RALEIGH, N.C. (WTVD) -- President Joe Biden is set to visit Greensboro Thursday afternoon, where he's expected to discuss efforts to expand manufacturing, rebuild supply chains, and lower costs.
The trip comes just after a recent Consumer Price Index report which showed inflation increased to 8.5% over the past twelve months, with energy costs accounting for the bulk of the totals.
"I'm looking at airfare prices to visit a friend and they're all over the place. They're getting higher and higher. My biggest cost is fuel as far as my job is concerned. But the rest of the things, I'm still a coupon clipper and I try to stay as efficient as I can at the grocery stores," said Starr Markham, who lost her job during the pandemic.
Markham works at DPAC and relied on unemployment and her savings when the theatre industry was forced to shut down.
"There's no curbside or takeout in the entertainment industry, so we were gone," Markham said.
With COVID-19 metrics improved, events have returned and Markham is grateful to be back working; however, it's now costing her more to drive in to work.
"It's a problem worldwide if you pay attention of the news that goes on, and I think our leaders have to treat that as a very real worldwide problem. And that's where I think they need to come together and get out of this partisan politics, and let's make this work," Markham said.
In a one-on-one interview with ABC 11, White House Deputy Press Secretary Chris Meagher highlighted some of the steps the administration is taking to combat rising energy costs.
"The president has been laser-focused on the energy sector, and what we can be doing to lower costs at the gas pump. Just yesterday he was in Iowa talking about making gasoline that's 15% ethanol available to Americans across the country. That's going to reduce prices by making it more accessible. That's on top of a historic release of the strategic petroleum reserve that the president announced a couple weeks back. A million barrels a day for the next six months as a war-time bridge during the Ukraine-Russia war. We hope and expect those cost savings are also passed on to the consumer when they're going to the gas pumps," said Meagher.
Both supply chain issues and increasing gas prices are being felt in several other countries, with Meagher noting ongoing conversations with world leaders to attempt to ease challenges.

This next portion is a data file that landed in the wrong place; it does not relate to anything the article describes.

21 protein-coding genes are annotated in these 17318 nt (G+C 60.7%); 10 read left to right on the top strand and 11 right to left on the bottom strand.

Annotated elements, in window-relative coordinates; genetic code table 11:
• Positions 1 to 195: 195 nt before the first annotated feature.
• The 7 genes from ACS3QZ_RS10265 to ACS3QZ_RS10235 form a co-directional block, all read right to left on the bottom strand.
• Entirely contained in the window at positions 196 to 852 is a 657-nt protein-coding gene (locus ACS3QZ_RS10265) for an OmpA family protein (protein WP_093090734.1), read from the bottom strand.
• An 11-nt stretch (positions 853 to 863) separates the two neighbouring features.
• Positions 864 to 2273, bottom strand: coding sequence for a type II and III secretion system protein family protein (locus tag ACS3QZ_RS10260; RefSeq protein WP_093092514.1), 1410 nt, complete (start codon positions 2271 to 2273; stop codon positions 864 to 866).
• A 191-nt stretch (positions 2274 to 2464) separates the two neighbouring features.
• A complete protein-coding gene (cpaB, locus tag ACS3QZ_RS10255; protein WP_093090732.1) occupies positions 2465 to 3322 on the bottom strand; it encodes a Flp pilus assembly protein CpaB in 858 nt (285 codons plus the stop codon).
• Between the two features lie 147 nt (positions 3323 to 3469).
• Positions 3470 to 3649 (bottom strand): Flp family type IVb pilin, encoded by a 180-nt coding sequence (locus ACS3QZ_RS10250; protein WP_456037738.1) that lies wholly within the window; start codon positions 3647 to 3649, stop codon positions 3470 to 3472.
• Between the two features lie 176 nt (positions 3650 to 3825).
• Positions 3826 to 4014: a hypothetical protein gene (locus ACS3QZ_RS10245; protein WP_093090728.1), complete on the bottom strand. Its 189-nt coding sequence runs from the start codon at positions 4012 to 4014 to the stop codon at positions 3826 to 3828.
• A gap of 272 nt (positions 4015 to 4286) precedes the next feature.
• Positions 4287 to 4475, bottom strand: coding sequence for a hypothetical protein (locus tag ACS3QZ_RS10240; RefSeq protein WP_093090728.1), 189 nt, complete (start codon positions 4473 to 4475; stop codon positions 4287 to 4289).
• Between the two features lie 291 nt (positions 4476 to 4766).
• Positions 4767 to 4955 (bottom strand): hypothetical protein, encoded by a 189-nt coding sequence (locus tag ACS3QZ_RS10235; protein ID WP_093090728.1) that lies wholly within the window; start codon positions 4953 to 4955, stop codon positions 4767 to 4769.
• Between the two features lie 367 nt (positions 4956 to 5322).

"One of the things that he did was work with the Port of Los Angeles and Long Beach where a lot of our goods enter the country to get them up and running 24/7, so we're getting goods from the sup to the shelve even faster, moving containers even more quickly through those ports. After he announced the historic release from the strategic petroleum reserve a couple months ago, many countries followed suit and announced releases of their own when it comes to oil," said Meagher.
Meagher pointed to the impact the ongoing war in Ukraine has had on the oil sector, with gas prices increasing by 18.3% between February and March. Crude oil prices have been choppy over the past five weeks, spiking to more than $123 a barrel on March 8th, before falling to $95 a barrel just eight days later; as of Wednesday, the price was $104 a barrel. Since the beginning of the invasion, crude oil prices are up about 9%, though they had been increasing prior to then. Part of the rising costs are also tied to people returning to the office and traveling more often. While unemployment levels have returned to pre-pandemic levels, wages have not kept up with inflation.
"Certainly (President Biden is) going to try and emphasize that he's doing everything he can about it. I suspect he'll try to emphasize the limits of what he can do about it. One of the interesting things here from a political science perspective, presidents get too much blame for the economy when things are bad, and too much credit when things are good. So the reality he's probably getting too much credit for unemployment and too much blame for inflation," said Dr. Steven Greene, a political science professor at NC State.
Republicans have consistently highlighted rising inflation, a point of focus during former president Donald Trump's visit to Selma Saturday night, where he appeared alongside a number of election officials. During his hourlong address, Trump emphasized a number of endorsements ahead of next month's primaries.
Historically, the party out of power -- in this case, Republicans - performs strongly in midterms, though Greene noted a lot can change between now and November.
"What the pandemic is like come this fall could play a substantial role. And if the pandemic is in really good shape, and supply chains are bouncing back and inflation - we're not going to back to 2%, but maybe it's 4% - things can be a lot less bad for the Democrats than we expect," said Greene.
Thursday will mark Biden's first visit to North Carolina since November when he met with troops at Fort Bragg prior to Thanksgiving. North Carolina, which has emerged as one of the most competitive states in the country, will likely draw increased national attention as midterms near.
"We should absolutely expect prominent national figures from both political parties campaigning hard for this Senate seat coming up, and certainly (in) 2024, we're going to be right in the thick of things," Greene explained.